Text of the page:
Eric Schmidt, CEO of Google, told a Bear Stearns conference crowd in Florida Tuesday, that he thinks there will be enough bandwidth for video over the Internet.
In a briefing for financial analysts, Schmidt said the company was going to spend the money to be able to provide quality entertainment over the Internet, saying it had already heavied up on data storage and fiber thanks to fire sales after the Internet bubble burst. But he also said there were some unanswered questions about an Internet that has empowered so much user-generated content.
Schmidt asked what would happen when the next billion people come on line? What happens when everyone decides to do user-generated content? "I don't think the debate has occurred, and it needs to."
Commenting on YouTube, which Google bought, Schmidt said there was a video explosion last spring. He said Google bought YouTube for the traffic, "the community," and opportunity to monetize that.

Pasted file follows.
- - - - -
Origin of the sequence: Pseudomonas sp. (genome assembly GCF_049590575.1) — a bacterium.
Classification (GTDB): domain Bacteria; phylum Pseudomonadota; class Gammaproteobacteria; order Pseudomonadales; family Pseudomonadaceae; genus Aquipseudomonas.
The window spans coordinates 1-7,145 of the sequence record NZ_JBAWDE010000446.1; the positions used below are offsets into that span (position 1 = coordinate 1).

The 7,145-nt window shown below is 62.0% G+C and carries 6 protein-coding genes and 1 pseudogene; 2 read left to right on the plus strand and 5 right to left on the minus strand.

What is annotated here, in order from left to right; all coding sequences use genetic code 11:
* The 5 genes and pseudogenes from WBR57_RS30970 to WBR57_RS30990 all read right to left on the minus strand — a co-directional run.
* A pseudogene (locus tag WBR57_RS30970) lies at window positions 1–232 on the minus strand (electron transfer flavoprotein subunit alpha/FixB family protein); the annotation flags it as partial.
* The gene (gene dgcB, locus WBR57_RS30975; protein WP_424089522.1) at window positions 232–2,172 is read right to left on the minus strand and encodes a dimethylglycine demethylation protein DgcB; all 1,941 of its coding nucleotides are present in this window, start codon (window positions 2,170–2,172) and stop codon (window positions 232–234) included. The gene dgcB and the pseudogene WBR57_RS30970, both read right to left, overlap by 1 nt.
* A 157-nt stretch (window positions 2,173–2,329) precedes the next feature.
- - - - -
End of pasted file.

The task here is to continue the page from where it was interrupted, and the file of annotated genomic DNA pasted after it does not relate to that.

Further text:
"There is a large ad opportunity to be built in user-generated video," he said. Google struck two recent deals with the NBA and BBC, he said, and conversations continue with major media players.
Schmidt said those conversations include pointing out to the companies that people are going to copy their protected content, but that that person is a fan and somebody the media wants to know. Google can convert that content into a licensed copy, he said, and help monetize it.
As a potential targeted ad market, we prioritize TV and radio pretty highly, he said.
He said that today, when you turn on the TV, the ads are not targeted. Ads for baby products sent to homes without babies, for instance. The next generation of digital set-top boxes, by contrast, will be addressable Internet devices, he pointed out, and present a huge opportunity for targeted advertising.
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